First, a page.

Back in the day, links were more valuable than content. Google would put you up in the top search results when you have enough links. This created an unfortunate trend—a lot of SEO pros and webmasters started to utilize link building as a way of creating chunks of links with quantity as an end in mind over quality. Keyword stuffing became an essential and effective method to boost search engine rankings.
And then Google introduced Penguin. Everything got disrupted. Google found out that people are abusing the link building technique and discovered that as a result of the abuse, SERPs are flooded with bad and irrelevant sites that didn’t really help users.
Debunking this myth doesn’t mean that links don’t anymore have value. They still do but ultimately, your SEO strategy should be focused on how these links will complement new pieces of relevant content that are valuable to the users.
Another common trap that SEO pros and webmasters fall into is thinking that keyword is the name of the game when it comes to SEO. Similar to link stuffing, keywords overkill is not the goal of SEO. In fact, it’s just one step in the overall scheme of things about SEO.
Targeted keywords using strategic and effective keyword planning and tools are one step in the end-to-end SEO process.
The rule of thumb is this: don’t set your mind into thinking that keywords don’t represent everything.
When you apply that rule, you’ll be more open to exploring how you can better utilize keywords in your overall SEO strategy and looking at other opportunities. And there are a ton of opportunities—autocomplete suggestions, Content Assistant, Keyword tool.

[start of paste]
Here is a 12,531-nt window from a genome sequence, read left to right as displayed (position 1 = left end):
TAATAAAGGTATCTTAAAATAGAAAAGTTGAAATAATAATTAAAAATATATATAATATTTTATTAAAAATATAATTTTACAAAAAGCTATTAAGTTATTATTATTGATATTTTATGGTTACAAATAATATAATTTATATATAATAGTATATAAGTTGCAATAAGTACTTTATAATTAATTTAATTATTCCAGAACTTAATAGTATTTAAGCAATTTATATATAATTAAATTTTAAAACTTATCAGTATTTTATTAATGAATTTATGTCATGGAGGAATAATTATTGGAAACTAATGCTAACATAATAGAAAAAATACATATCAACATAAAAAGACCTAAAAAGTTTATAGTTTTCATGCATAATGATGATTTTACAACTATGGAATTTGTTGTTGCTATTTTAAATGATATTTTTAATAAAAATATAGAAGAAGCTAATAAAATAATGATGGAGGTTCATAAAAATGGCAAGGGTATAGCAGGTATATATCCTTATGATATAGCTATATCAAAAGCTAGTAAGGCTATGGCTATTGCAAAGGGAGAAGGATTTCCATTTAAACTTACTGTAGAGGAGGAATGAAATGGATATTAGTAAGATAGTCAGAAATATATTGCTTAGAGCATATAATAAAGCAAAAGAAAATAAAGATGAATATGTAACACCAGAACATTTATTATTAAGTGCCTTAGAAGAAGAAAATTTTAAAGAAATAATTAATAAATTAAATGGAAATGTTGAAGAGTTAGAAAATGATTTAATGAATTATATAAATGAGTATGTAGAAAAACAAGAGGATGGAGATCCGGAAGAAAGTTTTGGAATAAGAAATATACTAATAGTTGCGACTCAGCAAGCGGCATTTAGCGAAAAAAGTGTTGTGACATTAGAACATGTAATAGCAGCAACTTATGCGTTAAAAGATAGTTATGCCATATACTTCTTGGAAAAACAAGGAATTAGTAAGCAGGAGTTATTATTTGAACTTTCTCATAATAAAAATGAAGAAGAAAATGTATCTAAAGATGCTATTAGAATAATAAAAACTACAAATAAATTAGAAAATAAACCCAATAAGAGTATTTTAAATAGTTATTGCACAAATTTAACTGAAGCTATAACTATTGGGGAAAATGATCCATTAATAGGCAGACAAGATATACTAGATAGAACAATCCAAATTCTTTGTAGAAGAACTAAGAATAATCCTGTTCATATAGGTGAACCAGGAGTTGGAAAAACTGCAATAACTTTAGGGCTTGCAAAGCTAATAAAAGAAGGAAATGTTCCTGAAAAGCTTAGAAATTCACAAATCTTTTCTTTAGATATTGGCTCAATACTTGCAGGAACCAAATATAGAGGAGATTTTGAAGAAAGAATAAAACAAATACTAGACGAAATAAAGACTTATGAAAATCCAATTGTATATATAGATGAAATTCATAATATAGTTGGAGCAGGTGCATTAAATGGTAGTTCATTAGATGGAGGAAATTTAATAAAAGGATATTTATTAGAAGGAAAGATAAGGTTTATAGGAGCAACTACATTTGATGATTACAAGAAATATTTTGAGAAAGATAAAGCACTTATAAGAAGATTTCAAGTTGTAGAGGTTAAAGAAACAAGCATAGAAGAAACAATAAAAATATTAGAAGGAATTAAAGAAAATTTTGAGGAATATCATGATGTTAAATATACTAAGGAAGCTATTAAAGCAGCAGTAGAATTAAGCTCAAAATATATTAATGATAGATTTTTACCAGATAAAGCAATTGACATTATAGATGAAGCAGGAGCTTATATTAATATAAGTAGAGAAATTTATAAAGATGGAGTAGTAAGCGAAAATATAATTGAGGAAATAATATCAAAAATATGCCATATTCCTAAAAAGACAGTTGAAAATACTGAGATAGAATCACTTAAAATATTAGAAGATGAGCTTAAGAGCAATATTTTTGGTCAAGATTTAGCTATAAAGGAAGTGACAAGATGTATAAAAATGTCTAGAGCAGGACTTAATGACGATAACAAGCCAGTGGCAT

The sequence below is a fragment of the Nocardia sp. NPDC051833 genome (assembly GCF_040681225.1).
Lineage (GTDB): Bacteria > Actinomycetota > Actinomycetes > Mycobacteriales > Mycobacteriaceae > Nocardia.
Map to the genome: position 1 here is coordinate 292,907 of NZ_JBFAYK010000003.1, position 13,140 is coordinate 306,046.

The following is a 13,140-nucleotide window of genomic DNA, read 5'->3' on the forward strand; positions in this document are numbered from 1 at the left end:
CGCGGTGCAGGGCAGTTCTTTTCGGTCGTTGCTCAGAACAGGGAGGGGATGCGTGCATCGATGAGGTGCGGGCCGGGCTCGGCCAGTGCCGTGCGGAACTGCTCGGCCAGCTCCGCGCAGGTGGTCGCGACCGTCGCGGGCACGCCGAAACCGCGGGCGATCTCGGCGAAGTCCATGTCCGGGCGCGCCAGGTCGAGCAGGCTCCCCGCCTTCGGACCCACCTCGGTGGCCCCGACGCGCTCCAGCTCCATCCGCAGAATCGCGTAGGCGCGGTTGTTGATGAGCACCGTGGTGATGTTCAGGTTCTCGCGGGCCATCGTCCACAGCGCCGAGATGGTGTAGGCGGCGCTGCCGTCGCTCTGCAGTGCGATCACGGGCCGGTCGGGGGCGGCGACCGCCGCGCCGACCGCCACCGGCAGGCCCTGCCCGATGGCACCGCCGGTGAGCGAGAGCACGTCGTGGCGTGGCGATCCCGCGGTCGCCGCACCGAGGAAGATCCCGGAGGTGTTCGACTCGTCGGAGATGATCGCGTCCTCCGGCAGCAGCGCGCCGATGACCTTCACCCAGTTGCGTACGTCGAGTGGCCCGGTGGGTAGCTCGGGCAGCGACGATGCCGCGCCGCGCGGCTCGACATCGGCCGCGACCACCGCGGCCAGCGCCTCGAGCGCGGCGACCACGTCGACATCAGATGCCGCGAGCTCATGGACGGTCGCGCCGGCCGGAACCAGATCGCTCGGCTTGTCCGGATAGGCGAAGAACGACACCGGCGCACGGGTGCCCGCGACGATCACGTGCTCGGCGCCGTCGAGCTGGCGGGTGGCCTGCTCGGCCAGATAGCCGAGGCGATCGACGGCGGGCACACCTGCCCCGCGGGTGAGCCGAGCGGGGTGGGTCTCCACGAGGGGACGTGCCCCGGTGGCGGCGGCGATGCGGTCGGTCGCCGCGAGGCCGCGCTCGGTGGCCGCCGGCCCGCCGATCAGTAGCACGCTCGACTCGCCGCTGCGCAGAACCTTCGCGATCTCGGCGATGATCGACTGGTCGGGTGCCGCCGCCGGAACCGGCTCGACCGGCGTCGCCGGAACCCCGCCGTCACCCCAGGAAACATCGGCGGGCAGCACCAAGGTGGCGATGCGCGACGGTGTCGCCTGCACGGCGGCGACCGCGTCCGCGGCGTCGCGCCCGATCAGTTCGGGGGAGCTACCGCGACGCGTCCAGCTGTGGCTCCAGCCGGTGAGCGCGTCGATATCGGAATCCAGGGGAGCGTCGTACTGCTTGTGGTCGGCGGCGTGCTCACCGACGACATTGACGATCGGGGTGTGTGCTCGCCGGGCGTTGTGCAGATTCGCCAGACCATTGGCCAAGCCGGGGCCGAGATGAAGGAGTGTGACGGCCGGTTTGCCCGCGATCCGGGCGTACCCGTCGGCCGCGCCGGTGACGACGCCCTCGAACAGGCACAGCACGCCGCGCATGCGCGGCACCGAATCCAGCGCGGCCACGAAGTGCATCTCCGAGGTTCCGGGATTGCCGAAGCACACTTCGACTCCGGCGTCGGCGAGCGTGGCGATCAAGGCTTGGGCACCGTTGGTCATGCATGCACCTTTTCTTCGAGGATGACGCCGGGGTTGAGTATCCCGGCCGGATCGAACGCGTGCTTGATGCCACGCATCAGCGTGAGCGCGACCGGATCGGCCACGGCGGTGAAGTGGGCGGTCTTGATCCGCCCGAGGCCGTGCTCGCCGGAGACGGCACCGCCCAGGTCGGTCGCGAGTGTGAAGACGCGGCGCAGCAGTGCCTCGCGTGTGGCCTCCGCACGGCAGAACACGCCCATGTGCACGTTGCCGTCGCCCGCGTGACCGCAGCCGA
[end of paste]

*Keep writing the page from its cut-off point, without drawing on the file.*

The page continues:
Google has employed several algorithms and AI systems, such as RankBrain and Latent Semantic Indexing, to optimize results for the user. This means that for your keywords to work, they have to be relevant, useful, and accurate for the user’s needs.
There are good and bad links. That’s a known fact. That being said, backlinks are never created equal. And there’s more to that than just the statement alone. Explaining it all here just won’t do. It will take a separate post to explain it all in detail.
To explain the statement quickly, we’ll have to look at an example. Let’s say you’re researching about “brown recluse”. What you’re going to get on top of the search results are two websites: LiveScience and EmedicineHealth. The former is a large website with a short but poorly covered article, full of general information. The latter has a well-covered topic with helpful and relevant content.
The links you’re going to see on LiveScience are a lot more compared to EmedicineHealth. That’s a given considering LiveScience is a much bigger website. However, the links found on EmedicineHealth are more valuable compared to LiveScience.
This is where equity weighs more than equality.
Link equity or previously known as link juice is a crucial part of off-page SEO because passes authority and value between pages. Focus more on equitable links instead of investing so much on links that don’t really matter to the user.
When Google released Penguin 4.0, a lot of SEO pros and webmasters doubted the usefulness of the disavow tool. If you’re confused about whether to use disavow or not, what you need to know, according to John Mueller, is that there’s really no change in using the disavow file after the Penguin update. His recommendation is to always use the tool with caution as always.